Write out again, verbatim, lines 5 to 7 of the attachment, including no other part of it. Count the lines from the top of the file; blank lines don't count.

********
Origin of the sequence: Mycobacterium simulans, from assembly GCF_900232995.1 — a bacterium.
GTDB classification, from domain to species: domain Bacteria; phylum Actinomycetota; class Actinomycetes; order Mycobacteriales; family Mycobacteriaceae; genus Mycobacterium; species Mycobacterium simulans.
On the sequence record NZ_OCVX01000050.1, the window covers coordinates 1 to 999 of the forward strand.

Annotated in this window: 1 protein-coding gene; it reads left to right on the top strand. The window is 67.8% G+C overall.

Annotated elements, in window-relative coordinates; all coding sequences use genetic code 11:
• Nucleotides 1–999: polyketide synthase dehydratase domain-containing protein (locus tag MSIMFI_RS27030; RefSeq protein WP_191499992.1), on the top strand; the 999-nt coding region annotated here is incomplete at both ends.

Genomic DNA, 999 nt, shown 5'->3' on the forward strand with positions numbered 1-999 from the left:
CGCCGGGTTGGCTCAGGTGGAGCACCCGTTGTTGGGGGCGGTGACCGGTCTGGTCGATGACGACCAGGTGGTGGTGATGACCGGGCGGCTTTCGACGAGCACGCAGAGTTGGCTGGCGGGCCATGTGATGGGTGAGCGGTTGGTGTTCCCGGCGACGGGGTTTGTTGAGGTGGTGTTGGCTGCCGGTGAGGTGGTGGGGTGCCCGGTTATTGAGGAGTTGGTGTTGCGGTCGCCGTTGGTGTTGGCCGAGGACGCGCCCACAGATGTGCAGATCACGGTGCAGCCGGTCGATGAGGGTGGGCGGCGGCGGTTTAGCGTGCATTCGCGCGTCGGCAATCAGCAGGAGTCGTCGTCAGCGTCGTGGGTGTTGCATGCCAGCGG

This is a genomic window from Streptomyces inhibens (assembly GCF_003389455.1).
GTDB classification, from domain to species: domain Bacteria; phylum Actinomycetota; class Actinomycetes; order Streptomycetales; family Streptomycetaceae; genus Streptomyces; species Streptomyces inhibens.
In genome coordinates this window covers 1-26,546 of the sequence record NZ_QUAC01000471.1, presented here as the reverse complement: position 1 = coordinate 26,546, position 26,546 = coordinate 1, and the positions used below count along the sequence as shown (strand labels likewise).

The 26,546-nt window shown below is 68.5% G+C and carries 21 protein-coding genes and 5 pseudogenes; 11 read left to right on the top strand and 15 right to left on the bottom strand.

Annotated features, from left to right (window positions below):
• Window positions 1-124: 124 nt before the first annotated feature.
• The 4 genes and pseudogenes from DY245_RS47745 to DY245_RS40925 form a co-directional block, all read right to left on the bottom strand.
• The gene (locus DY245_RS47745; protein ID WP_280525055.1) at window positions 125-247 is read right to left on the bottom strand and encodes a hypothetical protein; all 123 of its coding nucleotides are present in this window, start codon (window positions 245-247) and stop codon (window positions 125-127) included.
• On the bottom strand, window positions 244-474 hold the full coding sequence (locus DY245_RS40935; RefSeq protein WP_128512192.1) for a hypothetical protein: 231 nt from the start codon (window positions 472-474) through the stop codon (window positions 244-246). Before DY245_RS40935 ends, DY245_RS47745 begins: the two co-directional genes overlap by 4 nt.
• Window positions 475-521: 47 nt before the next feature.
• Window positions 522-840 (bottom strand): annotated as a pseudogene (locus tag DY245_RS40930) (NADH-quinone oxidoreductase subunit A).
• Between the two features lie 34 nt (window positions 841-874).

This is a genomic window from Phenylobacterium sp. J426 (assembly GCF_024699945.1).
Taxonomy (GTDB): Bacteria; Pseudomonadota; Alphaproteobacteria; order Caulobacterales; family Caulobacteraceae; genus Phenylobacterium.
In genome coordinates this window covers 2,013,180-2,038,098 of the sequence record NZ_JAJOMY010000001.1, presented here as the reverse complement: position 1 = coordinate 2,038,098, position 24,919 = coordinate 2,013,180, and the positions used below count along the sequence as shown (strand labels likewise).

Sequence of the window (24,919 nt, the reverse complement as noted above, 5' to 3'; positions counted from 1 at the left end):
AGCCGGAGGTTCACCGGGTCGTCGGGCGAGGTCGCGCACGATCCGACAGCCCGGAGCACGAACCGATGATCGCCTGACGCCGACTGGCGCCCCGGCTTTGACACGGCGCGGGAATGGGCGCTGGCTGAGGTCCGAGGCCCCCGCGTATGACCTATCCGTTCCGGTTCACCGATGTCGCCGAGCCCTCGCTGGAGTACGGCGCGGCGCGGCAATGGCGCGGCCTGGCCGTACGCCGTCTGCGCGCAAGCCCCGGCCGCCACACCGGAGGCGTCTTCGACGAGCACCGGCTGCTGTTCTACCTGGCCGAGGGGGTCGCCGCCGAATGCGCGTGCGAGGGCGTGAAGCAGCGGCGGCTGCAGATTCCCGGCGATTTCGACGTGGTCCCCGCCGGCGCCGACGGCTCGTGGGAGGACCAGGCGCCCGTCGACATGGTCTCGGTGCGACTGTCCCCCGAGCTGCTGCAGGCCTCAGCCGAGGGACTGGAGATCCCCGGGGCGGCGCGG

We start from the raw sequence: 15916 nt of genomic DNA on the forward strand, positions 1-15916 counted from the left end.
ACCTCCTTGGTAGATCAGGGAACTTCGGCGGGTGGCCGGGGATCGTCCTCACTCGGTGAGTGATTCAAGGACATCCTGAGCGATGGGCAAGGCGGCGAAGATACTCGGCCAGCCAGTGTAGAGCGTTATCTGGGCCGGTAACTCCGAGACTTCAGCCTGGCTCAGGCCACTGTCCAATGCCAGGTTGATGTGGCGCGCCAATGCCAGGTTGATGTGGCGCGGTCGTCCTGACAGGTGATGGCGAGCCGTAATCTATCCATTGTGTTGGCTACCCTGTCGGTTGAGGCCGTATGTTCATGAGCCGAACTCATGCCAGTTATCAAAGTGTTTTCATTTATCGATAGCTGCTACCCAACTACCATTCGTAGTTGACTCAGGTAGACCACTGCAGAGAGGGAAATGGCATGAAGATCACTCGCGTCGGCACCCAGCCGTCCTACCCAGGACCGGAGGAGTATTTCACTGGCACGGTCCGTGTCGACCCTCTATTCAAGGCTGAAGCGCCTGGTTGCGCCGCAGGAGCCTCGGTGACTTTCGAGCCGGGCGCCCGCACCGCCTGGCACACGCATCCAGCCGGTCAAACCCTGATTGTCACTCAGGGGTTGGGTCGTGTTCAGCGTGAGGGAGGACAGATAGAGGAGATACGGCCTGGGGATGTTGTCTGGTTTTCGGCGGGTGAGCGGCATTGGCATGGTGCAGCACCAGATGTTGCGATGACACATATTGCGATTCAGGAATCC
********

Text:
Annotated elements, in window-relative coordinates; all coding sequences use genetic code 11:
• Nucleotides 1–999: polyketide synthase dehydratase domain-containing protein (locus tag MSIMFI_RS27030; RefSeq protein WP_191499992.1), on the top strand; the 999-nt coding region annotated here is incomplete at both ends.

Genomic DNA, 999 nt, shown 5'->3' on the forward strand with positions numbered 1-999 from the left: